Ask Dr. Marla - My toddler has asthma, what do I do?

By Dr. Marla Shapiro on April 23, 2014


Question

The doctors think my one-year-old may have asthma, but they have to wait until he’s two to make a firm diagnosis. Do you have any tips on how I should manage this until then? And what challenges are we facing with such a young child with asthma?

Answer

Asthma is a chronic airway disease. The symptoms of asthma might not always be the same and range from mild and occasional to severe and chronic. Asthma is the most common childhood disease affecting 12.5 percent of children. Whether asthma is mild or severe, the symptoms should never be ignored as untreated asthma is a concern and it can lead to greater respiratory distress.

You are correct in that diagnosing asthma in young children is challenging and not always possible. The challenge exists because there are no diagnostic tests much before age six. The diagnostic test that we use is called a spirometry test where airflow can be measured as well as the response to medications. In addition, young children with cough, colds and wheezing may not always have asthma. We can see so-called wheezy bronchitis, croup, and chronic cough for different reasons, all being called asthma. For that reason, the developing history over time helps the doctor to be sure if indeed the symptoms are asthma.

As the Asthma Society points out, young children have narrow airways and can have six to eight colds a year. In children, compared to adults, the common cold triggers 90 percent of asthma attacks compared to 40 percent in adults. 

Triggers can be allergic and non-allergic and it is important to see if you can identify these triggers. You can observe what triggers there might be such as perfume, emotions or recurrent infections. Make sure your environment is smoke-free. We also know that house dust and mites can be triggers so it is important to have rooms as dust-free as possible.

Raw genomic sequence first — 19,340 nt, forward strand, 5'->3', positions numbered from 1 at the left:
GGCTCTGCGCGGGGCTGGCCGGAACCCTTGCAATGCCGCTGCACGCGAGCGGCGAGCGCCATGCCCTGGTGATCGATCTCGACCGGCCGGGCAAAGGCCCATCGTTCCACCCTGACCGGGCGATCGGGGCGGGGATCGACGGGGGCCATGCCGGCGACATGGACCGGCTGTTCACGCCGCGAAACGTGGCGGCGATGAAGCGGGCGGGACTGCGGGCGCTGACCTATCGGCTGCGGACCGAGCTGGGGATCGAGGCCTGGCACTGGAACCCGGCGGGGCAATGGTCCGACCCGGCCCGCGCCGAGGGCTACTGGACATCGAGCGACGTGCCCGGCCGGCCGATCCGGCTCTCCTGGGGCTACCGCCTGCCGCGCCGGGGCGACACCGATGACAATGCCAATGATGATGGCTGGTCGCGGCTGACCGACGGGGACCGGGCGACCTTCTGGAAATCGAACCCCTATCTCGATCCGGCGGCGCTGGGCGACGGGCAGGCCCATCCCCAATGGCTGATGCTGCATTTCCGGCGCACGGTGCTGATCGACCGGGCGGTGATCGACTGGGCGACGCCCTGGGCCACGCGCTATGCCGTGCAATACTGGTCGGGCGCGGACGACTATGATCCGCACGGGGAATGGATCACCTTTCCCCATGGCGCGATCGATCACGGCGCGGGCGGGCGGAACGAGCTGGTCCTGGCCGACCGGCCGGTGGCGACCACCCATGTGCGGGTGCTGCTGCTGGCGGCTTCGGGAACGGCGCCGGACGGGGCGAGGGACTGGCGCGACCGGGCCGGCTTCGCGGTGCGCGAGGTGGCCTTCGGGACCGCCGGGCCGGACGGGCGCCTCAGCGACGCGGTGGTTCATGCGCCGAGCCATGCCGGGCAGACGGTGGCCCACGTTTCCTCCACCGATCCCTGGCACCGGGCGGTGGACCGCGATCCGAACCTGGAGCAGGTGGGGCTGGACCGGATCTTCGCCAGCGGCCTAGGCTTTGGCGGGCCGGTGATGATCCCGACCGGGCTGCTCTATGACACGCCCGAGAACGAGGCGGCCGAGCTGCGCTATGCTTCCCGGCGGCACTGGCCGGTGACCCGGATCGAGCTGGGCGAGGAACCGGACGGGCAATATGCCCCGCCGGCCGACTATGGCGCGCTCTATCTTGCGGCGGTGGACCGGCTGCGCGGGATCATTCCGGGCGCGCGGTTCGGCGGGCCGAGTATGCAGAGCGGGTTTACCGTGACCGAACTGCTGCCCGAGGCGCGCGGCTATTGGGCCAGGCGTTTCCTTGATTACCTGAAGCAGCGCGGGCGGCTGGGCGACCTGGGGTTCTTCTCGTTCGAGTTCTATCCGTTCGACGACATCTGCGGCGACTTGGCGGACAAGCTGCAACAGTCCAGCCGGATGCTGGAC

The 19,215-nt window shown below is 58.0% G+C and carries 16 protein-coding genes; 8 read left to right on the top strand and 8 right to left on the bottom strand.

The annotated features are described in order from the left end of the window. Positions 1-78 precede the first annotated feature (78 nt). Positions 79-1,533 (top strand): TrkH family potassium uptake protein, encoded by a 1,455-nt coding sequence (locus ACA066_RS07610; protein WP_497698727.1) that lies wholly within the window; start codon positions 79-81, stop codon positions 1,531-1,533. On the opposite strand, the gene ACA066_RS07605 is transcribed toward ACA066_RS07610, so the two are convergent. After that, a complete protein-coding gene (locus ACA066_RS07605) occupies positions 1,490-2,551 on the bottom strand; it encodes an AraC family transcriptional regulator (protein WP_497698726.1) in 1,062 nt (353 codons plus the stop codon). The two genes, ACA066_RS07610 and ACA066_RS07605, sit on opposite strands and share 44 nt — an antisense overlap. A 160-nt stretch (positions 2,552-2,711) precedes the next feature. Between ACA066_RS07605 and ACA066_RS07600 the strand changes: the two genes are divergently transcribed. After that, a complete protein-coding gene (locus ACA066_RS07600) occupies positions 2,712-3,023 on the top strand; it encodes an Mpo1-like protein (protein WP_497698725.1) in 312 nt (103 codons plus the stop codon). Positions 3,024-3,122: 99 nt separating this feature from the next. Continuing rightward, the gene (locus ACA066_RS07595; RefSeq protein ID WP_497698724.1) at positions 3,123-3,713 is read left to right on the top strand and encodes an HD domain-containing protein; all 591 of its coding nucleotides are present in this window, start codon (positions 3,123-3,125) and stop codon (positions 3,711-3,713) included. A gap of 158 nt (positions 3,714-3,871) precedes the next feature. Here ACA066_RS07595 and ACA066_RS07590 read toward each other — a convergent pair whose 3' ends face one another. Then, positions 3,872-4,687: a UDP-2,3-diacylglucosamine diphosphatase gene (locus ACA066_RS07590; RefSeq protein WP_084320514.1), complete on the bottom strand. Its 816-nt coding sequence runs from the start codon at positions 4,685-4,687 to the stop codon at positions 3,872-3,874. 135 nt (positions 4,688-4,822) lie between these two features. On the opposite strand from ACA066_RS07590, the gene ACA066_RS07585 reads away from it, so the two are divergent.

The diagnosis in this young age is based on the allergy history of both your baby and family as well as the personal health history of your child. To that end, we also note that asthma is more common in children who were born four weeks or more before their due date. If you as parents have a history of allergies, eczema or asthma, then that increases the risk your children will have asthma as well.

Follow your doctor’s advice about management and understand how and when to use the medications properly. Always talk to your doctor before stopping any medications.

 

Dr. Marla Shapiro is a medical doctor, author, broadcaster, lecturer and parent.

Originally published in ParentsCanada magazine, May 2014.


By Dr. Marla Shapiro| April 23, 2014

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